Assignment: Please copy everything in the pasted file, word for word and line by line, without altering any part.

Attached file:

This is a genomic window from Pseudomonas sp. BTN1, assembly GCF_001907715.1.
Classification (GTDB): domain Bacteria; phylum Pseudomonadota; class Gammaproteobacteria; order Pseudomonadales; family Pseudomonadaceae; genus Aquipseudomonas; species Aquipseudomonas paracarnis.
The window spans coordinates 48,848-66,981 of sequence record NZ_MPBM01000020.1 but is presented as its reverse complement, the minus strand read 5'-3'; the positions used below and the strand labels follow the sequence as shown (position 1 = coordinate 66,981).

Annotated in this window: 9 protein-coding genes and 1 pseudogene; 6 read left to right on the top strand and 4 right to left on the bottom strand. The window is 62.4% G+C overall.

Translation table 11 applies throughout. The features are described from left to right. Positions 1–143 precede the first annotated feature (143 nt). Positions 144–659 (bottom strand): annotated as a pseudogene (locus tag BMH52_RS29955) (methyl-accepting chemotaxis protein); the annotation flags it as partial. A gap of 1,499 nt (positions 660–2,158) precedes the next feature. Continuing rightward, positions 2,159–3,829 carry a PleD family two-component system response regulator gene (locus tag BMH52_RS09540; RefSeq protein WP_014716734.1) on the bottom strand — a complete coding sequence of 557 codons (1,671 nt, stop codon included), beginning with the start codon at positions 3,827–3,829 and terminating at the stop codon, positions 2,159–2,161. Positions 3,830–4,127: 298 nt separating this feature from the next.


This is a genomic window from Pseudomonas sp. BTN1, assembly GCF_001907715.1.
Classification (GTDB): domain Bacteria; phylum Pseudomonadota; class Gammaproteobacteria; order Pseudomonadales; family Pseudomonadaceae; genus Aquipseudomonas; species Aquipseudomonas paracarnis.
The window spans coordinates 48,848-66,981 of sequence record NZ_MPBM01000020.1 but is presented as its reverse complement, the minus strand read 5'-3'; the positions used below and the strand labels follow the sequence as shown (position 1 = coordinate 66,981).

Annotated in this window: 9 protein-coding genes and 1 pseudogene; 6 read left to right on the top strand and 4 right to left on the bottom strand. The window is 62.4% G+C overall.

Translation table 11 applies throughout. The features are described from left to right. Positions 1–143 precede the first annotated feature (143 nt). Positions 144–659 (bottom strand): annotated as a pseudogene (locus tag BMH52_RS29955) (methyl-accepting chemotaxis protein); the annotation flags it as partial. A gap of 1,499 nt (positions 660–2,158) precedes the next feature. Continuing rightward, positions 2,159–3,829 carry a PleD family two-component system response regulator gene (locus tag BMH52_RS09540; RefSeq protein WP_014716734.1) on the bottom strand — a complete coding sequence of 557 codons (1,671 nt, stop codon included), beginning with the start codon at positions 3,827–3,829 and terminating at the stop codon, positions 2,159–2,161. Positions 3,830–4,127: 298 nt separating this feature from the next.